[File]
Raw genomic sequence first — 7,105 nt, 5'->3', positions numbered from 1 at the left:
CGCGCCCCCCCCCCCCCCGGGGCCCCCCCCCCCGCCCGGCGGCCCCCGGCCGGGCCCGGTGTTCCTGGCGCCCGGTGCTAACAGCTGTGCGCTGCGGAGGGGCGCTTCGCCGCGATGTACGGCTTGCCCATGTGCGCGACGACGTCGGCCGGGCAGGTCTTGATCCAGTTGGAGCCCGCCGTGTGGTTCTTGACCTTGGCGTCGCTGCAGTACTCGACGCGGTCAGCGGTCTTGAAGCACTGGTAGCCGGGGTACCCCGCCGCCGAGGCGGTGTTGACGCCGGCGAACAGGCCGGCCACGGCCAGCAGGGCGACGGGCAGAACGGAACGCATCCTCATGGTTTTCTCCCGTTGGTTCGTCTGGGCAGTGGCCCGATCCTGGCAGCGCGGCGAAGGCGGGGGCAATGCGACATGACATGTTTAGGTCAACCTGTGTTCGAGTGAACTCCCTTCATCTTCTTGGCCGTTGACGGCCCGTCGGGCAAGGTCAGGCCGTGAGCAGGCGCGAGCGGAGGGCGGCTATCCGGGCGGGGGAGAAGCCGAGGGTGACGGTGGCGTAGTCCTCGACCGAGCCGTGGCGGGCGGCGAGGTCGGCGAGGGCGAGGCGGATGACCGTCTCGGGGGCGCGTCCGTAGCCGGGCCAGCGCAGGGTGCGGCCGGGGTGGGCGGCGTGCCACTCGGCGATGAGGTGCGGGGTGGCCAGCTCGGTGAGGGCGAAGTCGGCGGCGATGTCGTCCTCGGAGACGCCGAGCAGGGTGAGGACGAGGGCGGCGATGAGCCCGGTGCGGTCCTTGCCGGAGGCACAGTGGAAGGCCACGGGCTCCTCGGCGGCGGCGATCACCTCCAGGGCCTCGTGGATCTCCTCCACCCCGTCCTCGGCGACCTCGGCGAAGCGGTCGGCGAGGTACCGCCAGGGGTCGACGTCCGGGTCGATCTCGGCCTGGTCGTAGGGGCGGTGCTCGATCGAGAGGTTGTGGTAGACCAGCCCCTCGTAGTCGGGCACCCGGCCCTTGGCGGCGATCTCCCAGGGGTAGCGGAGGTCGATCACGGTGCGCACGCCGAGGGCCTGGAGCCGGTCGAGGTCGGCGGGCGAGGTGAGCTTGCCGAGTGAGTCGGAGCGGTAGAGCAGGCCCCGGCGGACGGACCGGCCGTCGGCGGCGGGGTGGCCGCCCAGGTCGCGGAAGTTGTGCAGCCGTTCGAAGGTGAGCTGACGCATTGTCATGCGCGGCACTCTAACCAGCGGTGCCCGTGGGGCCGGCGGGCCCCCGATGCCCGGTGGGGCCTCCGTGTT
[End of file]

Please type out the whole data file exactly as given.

Raw genomic sequence first — 7,105 nt, 5'->3', positions numbered from 1 at the left:
CGCGCCCCCCCCCCCCCCGGGGCCCCCCCCCCCGCCCGGCGGCCCCCGGCCGGGCCCGGTGTTCCTGGCGCCCGGTGCTAACAGCTGTGCGCTGCGGAGGGGCGCTTCGCCGCGATGTACGGCTTGCCCATGTGCGCGACGACGTCGGCCGGGCAGGTCTTGATCCAGTTGGAGCCCGCCGTGTGGTTCTTGACCTTGGCGTCGCTGCAGTACTCGACGCGGTCAGCGGTCTTGAAGCACTGGTAGCCGGGGTACCCCGCCGCCGAGGCGGTGTTGACGCCGGCGAACAGGCCGGCCACGGCCAGCAGGGCGACGGGCAGAACGGAACGCATCCTCATGGTTTTCTCCCGTTGGTTCGTCTGGGCAGTGGCCCGATCCTGGCAGCGCGGCGAAGGCGGGGGCAATGCGACATGACATGTTTAGGTCAACCTGTGTTCGAGTGAACTCCCTTCATCTTCTTGGCCGTTGACGGCCCGTCGGGCAAGGTCAGGCCGTGAGCAGGCGCGAGCGGAGGGCGGCTATCCGGGCGGGGGAGAAGCCGAGGGTGACGGTGGCGTAGTCCTCGACCGAGCCGTGGCGGGCGGCGAGGTCGGCGAGGGCGAGGCGGATGACCGTCTCGGGGGCGCGTCCGTAGCCGGGCCAGCGCAGGGTGCGGCCGGGGTGGGCGGCGTGCCACTCGGCGATGAGGTGCGGGGTGGCCAGCTCGGTGAGGGCGAAGTCGGCGGCGATGTCGTCCTCGGAGACGCCGAGCAGGGTGAGGACGAGGGCGGCGATGAGCCCGGTGCGGTCCTTGCCGGAGGCACAGTGGAAGGCCACGGGCTCCTCGGCGGCGGCGATCACCTCCAGGGCCTCGTGGATCTCCTCCACCCCGTCCTCGGCGACCTCGGCGAAGCGGTCGGCGAGGTACCGCCAGGGGTCGACGTCCGGGTCGATCTCGGCCTGGTCGTAGGGGCGGTGCTCGATCGAGAGGTTGTGGTAGACCAGCCCCTCGTAGTCGGGCACCCGGCCCTTGGCGGCGATCTCCCAGGGGTAGCGGAGGTCGATCACGGTGCGCACGCCGAGGGCCTGGAGCCGGTCGAGGTCGGCGGGCGAGGTGAGCTTGCCGAGTGAGTCGGAGCGGTAGAGCAGGCCCCGGCGGACGGACCGGCCGTCGGCGGCGGGGTGGCCGCCCAGGTCGCGGAAGTTGTGCAGCCGTTCGAAGGTGAGCTGACGCATTGTCATGCGCGGCACTCTAACCAGCGGTGCCCGTGGGGCCGGCGGGCCCCCGATGCCCGGTGGGGCCTCCGTGTT